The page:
Living Nonfictionally: There Is No Justice

I love stories. Whether it’s in the form of novels, comic books, theatre, movies or television, I love fiction. Stories are comforting. They make sense. They exist in a universe where things happen for a reason and people get what’s coming to them. I love to temporarily immerse myself in a world where, if I’m good, I won’t die in a horrible accident. Or if I do, at least everyone will remember me lovingly and I’ll probably come back as an awesome ghost or something.

In stories, justice is important. If the villain gets away with his villainy, it’s infuriating. If the hero doesn’t get rewarded, it’s depressing.

The thing is, we don’t live in a story. “No, really?” you say. Well, a lot of people (including myself) often forget that real life has a different set of rules. Story-logic isn’t the same as real logic, and believing that everyone gets what she deserves is called the just-world fallacy. Its consequences are many and far-reaching.

One major consequence of the just-world fallacy is victim-blaming. This is the belief that someone who’s been raped must have been asking for it, or that people who’ve been hit with a natural disaster deserved it for living in a natural-disaster-prone area (or having sex with a Sun Goddess). It’s tempting to blame victims. If we can figure out what someone did to deserve being attacked or impoverished, we can choose not to do that thing and then we’ll be safe. Except that, of course, every occurence has multiple causes and being a great person is no guarantee of safety.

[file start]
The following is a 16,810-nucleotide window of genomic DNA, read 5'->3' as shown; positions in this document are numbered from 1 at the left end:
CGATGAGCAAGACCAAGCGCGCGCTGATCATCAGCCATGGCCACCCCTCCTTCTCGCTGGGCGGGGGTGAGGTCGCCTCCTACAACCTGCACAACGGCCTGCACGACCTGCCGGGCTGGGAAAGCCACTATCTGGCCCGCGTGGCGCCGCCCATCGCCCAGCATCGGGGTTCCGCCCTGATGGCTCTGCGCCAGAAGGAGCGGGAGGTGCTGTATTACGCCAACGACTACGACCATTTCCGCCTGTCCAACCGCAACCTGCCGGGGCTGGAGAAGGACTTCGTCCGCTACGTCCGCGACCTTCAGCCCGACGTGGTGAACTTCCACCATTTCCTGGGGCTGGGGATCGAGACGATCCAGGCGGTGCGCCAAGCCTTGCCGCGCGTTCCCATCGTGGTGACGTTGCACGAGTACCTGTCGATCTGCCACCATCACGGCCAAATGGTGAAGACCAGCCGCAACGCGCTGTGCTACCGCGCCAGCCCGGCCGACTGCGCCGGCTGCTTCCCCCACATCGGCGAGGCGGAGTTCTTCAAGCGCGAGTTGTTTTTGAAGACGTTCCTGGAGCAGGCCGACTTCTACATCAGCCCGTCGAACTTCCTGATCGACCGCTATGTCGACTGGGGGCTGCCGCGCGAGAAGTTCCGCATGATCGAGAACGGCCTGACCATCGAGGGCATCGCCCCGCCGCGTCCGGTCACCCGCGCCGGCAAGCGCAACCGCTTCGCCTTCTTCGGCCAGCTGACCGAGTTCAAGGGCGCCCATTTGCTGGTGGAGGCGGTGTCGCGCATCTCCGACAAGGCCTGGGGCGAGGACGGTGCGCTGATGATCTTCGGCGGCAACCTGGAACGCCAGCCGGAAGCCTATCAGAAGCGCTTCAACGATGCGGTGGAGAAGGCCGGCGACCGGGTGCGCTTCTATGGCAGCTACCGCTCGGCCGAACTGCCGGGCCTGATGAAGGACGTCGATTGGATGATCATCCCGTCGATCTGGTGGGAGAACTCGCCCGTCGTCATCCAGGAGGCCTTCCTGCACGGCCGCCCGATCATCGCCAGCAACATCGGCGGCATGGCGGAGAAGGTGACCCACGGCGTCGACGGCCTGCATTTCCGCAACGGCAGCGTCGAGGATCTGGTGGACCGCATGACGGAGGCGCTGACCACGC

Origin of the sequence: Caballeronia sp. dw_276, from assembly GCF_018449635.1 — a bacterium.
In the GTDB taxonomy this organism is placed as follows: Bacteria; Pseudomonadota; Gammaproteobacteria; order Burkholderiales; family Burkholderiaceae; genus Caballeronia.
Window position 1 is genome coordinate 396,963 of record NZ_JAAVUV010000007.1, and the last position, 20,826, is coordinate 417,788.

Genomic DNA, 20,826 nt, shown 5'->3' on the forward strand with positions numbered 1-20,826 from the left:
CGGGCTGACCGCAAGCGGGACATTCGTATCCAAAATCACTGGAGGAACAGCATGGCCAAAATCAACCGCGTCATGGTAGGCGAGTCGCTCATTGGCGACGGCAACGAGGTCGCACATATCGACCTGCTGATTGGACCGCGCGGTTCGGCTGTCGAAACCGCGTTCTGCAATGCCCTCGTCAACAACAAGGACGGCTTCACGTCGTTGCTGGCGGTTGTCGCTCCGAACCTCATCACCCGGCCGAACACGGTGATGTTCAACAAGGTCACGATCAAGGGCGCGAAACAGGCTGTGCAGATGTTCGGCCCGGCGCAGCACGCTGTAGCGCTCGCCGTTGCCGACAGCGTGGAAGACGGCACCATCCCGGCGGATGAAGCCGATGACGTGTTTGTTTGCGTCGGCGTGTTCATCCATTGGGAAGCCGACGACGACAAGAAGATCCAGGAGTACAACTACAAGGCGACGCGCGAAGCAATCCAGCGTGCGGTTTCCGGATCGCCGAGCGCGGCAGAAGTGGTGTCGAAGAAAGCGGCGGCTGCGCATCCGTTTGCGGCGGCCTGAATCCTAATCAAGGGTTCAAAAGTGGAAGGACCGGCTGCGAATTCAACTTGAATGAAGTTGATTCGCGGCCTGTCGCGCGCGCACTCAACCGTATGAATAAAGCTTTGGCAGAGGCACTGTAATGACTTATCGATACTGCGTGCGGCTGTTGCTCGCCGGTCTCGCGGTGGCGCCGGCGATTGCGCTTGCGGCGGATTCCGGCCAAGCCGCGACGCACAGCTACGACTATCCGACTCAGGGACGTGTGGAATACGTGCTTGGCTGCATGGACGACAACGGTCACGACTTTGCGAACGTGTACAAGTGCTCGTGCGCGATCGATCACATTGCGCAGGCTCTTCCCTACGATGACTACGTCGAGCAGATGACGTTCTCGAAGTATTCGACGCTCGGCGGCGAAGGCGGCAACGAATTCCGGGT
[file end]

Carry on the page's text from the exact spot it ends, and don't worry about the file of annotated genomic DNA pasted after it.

Nice Guy Syndrome has been discussed on TheGloss before. In its most pernicious form, it is a guy who erroneously believes himself to be nice, and is full of rage at all the hot chicks who won’t date him. Even genuinely nice guys, however, sometimes feel victimized because women they are attracted to don’t always return their interest.

This comes back to the just-world fallacy. “If I’m good,” the belief goes, “I shouldn’t suffer things like unrequited affection. I would be a loving and attentive boyfriend, so I deserve a relationship with whomever I want.” This is not exclusive to men, either. I have been guilty, in the past, of whining “Why won’t he give me a chaaance?” This is a case of life imitating art imitating life imitating art. From centuries-old English madrigals bemoaning the “cruelty” of the uninterested beloved, to Gertrude McFuzz singing “Notice Me Horton” in Seussical the Musical, our storytelling is full of the notion that love is something that can be earned and deserved, and that not loving someone who “deserves” it is heartless. This is such a ubiquitous trope in fiction that we often forget it is fictional.